Understanding Enzymes that Help Convert Biomass to Biofuels


A key step in the production of biofuels from biomass is hydrolytic breakdown of cellulose, a major component of all plants, into simple, fermentable sugars. Many natural systems carry out this breakdown, and much research is devoted to find systems that are highly efficient and thus candidates for inclusion in a biofuel production system. A new study of a subfamily of glucosidase enzymes (6-P-β-glucosidases), critical to
efficient hydrolysis of cellulose, uses x-ray crystallography to determine their structures and how they bind to cellulose molecules. The researchers isolated these enzymes from two bacteria commonly found in the digestive tracts of many mammals, including humans: Lactobacillus plantarum and Streptococcus mutans. They obtained structures of the enzymes alone and bound to key cellulose breakdown molecules, using the Structural Biology Center’s stations at Argonne National Laboratory’s Advanced Photon Source. Different bacteria show different
P-β-glucosidase and P-β-galactosidase activities. The structures and functional studies enabled the scientists to define structural features shared by glucosidases and galactosidases and those that are unique to the 6-P-β-glucosidases subfamily. Both enzymes show hydrolytic activity against 6’-P-β-glucosides but exhibit surprisingly different kinetic properties and affinities for substrates. Considering the conservation of the overall structures and active sites of various 6-P-β-glucosidases, the differences at their ligand binding subsites and the entrance to the active site are likely the determinants of their substrate specificities. These new findings will help scientists studying the design of efficient enzyme systems for biofuel production and will also have implications for human health.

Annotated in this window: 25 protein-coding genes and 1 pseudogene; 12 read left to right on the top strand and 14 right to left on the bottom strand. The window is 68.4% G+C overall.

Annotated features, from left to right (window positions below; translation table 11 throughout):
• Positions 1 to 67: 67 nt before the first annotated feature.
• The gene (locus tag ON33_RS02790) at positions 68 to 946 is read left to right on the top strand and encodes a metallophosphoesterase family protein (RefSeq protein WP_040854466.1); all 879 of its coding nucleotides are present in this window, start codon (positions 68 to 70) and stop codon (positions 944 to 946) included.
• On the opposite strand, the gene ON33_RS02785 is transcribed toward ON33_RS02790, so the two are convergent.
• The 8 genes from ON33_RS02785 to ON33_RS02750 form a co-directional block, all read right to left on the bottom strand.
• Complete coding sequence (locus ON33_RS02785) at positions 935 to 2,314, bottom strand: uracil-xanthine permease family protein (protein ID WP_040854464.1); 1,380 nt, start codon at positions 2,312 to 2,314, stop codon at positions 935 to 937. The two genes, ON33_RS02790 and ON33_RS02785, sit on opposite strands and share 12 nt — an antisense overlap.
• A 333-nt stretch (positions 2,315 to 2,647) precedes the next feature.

Michalska, K., K. Tan, H. Li, C. Hatzos-Skintges, J. Bearden, G. Babnigg, and A. Joachimiak. 2013.
“GH1-Family 6-P-ß-Glucosidases from Human Microbiome Lactic Acid Bacteria,” Acta Crystallographica Section D: Biological Crystallography 69, 451–63. DOI:10.1107/S0907444912049608.